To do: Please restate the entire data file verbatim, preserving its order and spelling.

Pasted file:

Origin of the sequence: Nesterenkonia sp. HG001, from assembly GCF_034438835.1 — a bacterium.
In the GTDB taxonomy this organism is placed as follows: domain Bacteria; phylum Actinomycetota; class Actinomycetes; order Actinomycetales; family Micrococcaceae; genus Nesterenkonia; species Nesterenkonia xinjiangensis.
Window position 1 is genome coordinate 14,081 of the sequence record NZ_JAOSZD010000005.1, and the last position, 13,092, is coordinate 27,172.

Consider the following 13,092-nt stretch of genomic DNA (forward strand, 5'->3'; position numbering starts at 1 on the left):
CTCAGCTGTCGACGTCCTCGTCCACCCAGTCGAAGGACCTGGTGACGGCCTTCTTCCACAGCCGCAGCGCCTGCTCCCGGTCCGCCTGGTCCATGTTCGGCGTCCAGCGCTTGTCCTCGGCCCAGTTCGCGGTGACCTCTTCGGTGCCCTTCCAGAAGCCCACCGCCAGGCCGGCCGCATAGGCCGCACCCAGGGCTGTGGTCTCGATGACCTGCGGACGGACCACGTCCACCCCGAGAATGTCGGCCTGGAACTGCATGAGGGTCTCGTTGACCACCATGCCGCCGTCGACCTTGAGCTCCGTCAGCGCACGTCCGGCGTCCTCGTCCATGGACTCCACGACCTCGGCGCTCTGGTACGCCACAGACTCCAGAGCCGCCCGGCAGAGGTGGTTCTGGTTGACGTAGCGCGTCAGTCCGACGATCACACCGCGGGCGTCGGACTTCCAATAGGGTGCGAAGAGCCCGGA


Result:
Origin of the sequence: Nesterenkonia sp. HG001, from assembly GCF_034438835.1 — a bacterium.
In the GTDB taxonomy this organism is placed as follows: domain Bacteria; phylum Actinomycetota; class Actinomycetes; order Actinomycetales; family Micrococcaceae; genus Nesterenkonia; species Nesterenkonia xinjiangensis.
Window position 1 is genome coordinate 14,081 of the sequence record NZ_JAOSZD010000005.1, and the last position, 13,092, is coordinate 27,172.

Consider the following 13,092-nt stretch of genomic DNA (forward strand, 5'->3'; position numbering starts at 1 on the left):
CTCAGCTGTCGACGTCCTCGTCCACCCAGTCGAAGGACCTGGTGACGGCCTTCTTCCACAGCCGCAGCGCCTGCTCCCGGTCCGCCTGGTCCATGTTCGGCGTCCAGCGCTTGTCCTCGGCCCAGTTCGCGGTGACCTCTTCGGTGCCCTTCCAGAAGCCCACCGCCAGGCCGGCCGCATAGGCCGCACCCAGGGCTGTGGTCTCGATGACCTGCGGACGGACCACGTCCACCCCGAGAATGTCGGCCTGGAACTGCATGAGGGTCTCGTTGACCACCATGCCGCCGTCGACCTTGAGCTCCGTCAGCGCACGTCCGGCGTCCTCGTCCATGGACTCCACGACCTCGGCGCTCTGGTACGCCACAGACTCCAGAGCCGCCCGGCAGAGGTGGTTCTGGTTGACGTAGCGCGTCAGTCCGACGATCACACCGCGGGCGTCGGACTTCCAATAGGGTGCGAAGAGCCCGGA